Olivia Munn Pulls Her Eyelashes Out Because of Rare Anxiety Disorder (VIDEO)

olivia munnIf you're a My Life on the D-List fan like myself, you probably had your first experience with trichotillomania on that series. Tom, Kathy Griffin's tour manager, compulsively pulled his eyelashes out. Now, a few years later, Olivia Munn has admitted that she, too, goes for the lashes to deal with whatever's bothering her. She went on to admit that whenever she leaves the house, she has to buy a new set of falsies at the drugstore. She claims her habit is more annoying than it is painful and says that moving around a lot as a kid -- Air Force brat and all -- gave her anxiety that's evidently manifested itself in this disorder.

The Mayo Clinic doesn't know exactly what causes trichotillomania or how to treat it, so yeah. Just one of those things. Science, huh.

I don't know, I guess a lot of us look at Olivia, and hell, even Tom, and think that their lives are so awesome -- who doesn't want to be Olivia? who doesn't want to hang out with Kathy Griffin? -- but they have anxiety, and anxiety disorders, too. Sometimes it's nice to see their human side.

Do you have anxiety? How do you deal with it?

celebrities, stress

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mompam mompam

My niece does that. She's also pulls out her eyebrows. She's been doing it for 4 years. She's 13 now.

Heath... HeatherMazzone

I have Dermatillomania, it's an anxiety disorder that makes you scratch and pick at scabs. Sometimes I scratch my head until I create wounds, then I end up picking the scabs. It's really weird but what can you do? I just laugh about it.

adopted3 adopted3

My daughter (adopted from foster care) has had it since she was 18 months old and stopped when we adopted her.

Melissa Parker

I am almost 32 and was first diagnosed with this at 20, after years of hair pulling. Meditation, therapy and medication can help, but it never really goes away, that urge to pull. I personally am a hair from the head puller for the most part, and fortuante to have extremely thick hair, making it easier to hide, but after so long, the bald spots are there. You have to treat trichotillomania like any other chronic condition, day by day. A diabetic needs to take their meds and avoid sweets and be more active, I need to take my meds, try to relax and try to keep myself distractred from pulling. It can be hard, especially when people comment on my hair a lot. these are positive comments, mostly of the "you have lovely hair, you shouldn't wear it up all the time" type, which i know is a sign that people mean well, but sometimes you just don't feel like explaining that the constant bun and headband combo isn't just a look, but rather a combined effort to hide the effects of pulling and make my hair hard enough to get to that I find another way to deal with my anxiety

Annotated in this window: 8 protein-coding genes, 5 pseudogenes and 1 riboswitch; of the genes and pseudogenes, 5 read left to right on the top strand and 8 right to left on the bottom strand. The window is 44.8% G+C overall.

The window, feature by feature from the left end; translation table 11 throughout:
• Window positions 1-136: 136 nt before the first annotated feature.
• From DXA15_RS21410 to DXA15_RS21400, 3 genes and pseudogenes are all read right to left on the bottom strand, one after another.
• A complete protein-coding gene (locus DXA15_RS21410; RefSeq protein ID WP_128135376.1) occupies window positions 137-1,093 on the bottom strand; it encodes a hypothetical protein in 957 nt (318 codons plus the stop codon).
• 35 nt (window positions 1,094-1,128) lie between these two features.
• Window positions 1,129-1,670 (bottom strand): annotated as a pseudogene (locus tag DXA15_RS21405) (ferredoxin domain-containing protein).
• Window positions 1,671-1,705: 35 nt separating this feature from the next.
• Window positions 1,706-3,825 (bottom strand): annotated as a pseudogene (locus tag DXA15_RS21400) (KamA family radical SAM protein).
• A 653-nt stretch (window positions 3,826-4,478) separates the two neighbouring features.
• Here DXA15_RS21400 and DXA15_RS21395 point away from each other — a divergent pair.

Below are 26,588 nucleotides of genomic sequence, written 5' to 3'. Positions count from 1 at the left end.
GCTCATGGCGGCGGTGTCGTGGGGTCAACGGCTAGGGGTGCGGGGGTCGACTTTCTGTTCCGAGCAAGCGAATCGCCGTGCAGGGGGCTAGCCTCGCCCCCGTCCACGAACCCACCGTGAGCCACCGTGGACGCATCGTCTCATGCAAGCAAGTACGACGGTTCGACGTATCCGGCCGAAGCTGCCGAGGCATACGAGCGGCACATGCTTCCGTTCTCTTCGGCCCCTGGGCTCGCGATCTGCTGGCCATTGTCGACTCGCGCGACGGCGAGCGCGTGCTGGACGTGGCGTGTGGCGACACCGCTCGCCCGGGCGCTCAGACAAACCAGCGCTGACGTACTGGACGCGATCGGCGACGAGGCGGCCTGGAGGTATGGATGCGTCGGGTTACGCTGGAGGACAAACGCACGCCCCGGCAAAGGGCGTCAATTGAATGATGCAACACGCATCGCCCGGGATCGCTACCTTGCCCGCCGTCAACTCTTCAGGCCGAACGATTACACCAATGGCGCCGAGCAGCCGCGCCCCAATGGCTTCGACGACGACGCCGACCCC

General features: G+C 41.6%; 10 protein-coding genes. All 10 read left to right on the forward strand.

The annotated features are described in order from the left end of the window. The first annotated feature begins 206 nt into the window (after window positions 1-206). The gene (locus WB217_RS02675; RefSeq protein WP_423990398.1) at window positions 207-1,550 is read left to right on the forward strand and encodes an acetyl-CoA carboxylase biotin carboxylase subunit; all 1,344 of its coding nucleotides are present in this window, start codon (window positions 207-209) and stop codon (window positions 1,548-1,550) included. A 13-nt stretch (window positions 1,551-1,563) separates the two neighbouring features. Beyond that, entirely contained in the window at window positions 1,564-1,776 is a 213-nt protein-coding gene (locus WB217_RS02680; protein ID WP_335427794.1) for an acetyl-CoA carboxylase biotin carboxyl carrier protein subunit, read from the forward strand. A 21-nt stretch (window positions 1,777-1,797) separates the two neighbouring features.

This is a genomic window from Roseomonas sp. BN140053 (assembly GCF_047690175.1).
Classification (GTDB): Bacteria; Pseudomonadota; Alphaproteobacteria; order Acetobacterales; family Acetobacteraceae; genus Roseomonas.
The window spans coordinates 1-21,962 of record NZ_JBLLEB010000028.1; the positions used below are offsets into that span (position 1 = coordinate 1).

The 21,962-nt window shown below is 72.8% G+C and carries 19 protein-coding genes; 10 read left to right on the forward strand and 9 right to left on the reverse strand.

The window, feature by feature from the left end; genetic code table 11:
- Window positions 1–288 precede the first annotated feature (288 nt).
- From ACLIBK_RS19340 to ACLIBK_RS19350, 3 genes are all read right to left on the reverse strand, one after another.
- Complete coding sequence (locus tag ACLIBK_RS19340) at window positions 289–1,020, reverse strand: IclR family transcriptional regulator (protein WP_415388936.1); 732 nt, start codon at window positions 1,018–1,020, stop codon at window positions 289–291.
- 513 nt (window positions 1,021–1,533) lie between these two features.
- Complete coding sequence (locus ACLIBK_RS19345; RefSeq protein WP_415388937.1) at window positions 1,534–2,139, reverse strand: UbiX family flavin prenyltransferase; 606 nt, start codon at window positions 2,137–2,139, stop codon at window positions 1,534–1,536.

mama_... mama_rayray31

I have had this disorder since about 5th grade, so around 12 years old. I am 20 now and still struggle not to pull out my hair. My eyelashes and eyebrows are the most aggressively pulled at, i havent really had many eyelashes or eyebrows since highschool, but my hair has been the lastest victim. I also find that putting my hair in a bun with a thick hairband is the best way to hide it..otherwise I just try to wear it down since after a while it does show through. It is frustrating and embarrasing and I honestly thought I wouldnt ever hear of many other people having the anxiety.

nonmember avatar jenn

I pulled my eyelashes out between the ages of 11 and probably 24. It's really not painful, but you do realize how much they protect your eyes when you dont have them. I started wearing mascara and other eye make up to discourage myself. Growing up and finding some stability has helped a lot too.

MissM... MissMamaBear

My husband pulls out his beard hair and his eyebrow hair. It drives me insane.

Melissa Parker

@MissMamaBear, please just don't tell him it drives you "insane." Trust me, even when we pullers are pulling on auto pilot, we are aware of our akward disorder, and are painfully self conscious of it. It may annoy you to see it happening, but being unable to keep yourself from doing something so destructive and painful and misunderstood makes you feel bad enough without the people in your life telling you how annoying of a habit it seems to be. The anxiety caused by someone telling me they are noticing me pulling or that i should stop etc. always results in me pulling more, and it often can make a puller start trying to do the behaviour in secret, because they feel ashamed and watched. It is ok to tell your husband you are concerned, but be careful of the phrasing, this is not simply an annoying habit, but a real problem

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